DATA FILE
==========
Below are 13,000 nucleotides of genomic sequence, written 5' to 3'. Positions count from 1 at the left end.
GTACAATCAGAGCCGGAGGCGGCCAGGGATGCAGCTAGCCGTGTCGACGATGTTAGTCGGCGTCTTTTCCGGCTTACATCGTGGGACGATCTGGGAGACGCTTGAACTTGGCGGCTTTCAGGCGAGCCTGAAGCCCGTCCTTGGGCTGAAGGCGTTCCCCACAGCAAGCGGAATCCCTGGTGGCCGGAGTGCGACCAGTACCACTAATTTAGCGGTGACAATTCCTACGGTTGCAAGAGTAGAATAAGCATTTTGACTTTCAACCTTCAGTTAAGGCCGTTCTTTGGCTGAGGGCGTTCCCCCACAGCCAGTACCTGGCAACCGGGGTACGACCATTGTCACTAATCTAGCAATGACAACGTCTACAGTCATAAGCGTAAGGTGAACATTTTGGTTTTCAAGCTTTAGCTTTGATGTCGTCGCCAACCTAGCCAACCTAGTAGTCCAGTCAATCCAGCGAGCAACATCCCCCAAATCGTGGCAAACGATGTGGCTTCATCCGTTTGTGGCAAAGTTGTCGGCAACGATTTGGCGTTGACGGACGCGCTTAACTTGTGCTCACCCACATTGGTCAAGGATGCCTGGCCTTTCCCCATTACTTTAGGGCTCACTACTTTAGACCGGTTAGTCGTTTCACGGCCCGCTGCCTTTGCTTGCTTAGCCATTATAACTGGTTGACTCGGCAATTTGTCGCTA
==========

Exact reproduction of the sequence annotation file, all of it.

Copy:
Below are 13,000 nucleotides of genomic sequence, written 5' to 3'. Positions count from 1 at the left end.
GTACAATCAGAGCCGGAGGCGGCCAGGGATGCAGCTAGCCGTGTCGACGATGTTAGTCGGCGTCTTTTCCGGCTTACATCGTGGGACGATCTGGGAGACGCTTGAACTTGGCGGCTTTCAGGCGAGCCTGAAGCCCGTCCTTGGGCTGAAGGCGTTCCCCACAGCAAGCGGAATCCCTGGTGGCCGGAGTGCGACCAGTACCACTAATTTAGCGGTGACAATTCCTACGGTTGCAAGAGTAGAATAAGCATTTTGACTTTCAACCTTCAGTTAAGGCCGTTCTTTGGCTGAGGGCGTTCCCCCACAGCCAGTACCTGGCAACCGGGGTACGACCATTGTCACTAATCTAGCAATGACAACGTCTACAGTCATAAGCGTAAGGTGAACATTTTGGTTTTCAAGCTTTAGCTTTGATGTCGTCGCCAACCTAGCCAACCTAGTAGTCCAGTCAATCCAGCGAGCAACATCCCCCAAATCGTGGCAAACGATGTGGCTTCATCCGTTTGTGGCAAAGTTGTCGGCAACGATTTGGCGTTGACGGACGCGCTTAACTTGTGCTCACCCACATTGGTCAAGGATGCCTGGCCTTTCCCCATTACTTTAGGGCTCACTACTTTAGACCGGTTAGTCGTTTCACGGCCCGCTGCCTTTGCTTGCTTAGCCATTATAACTGGTTGACTCGGCAATTTGTCGCTA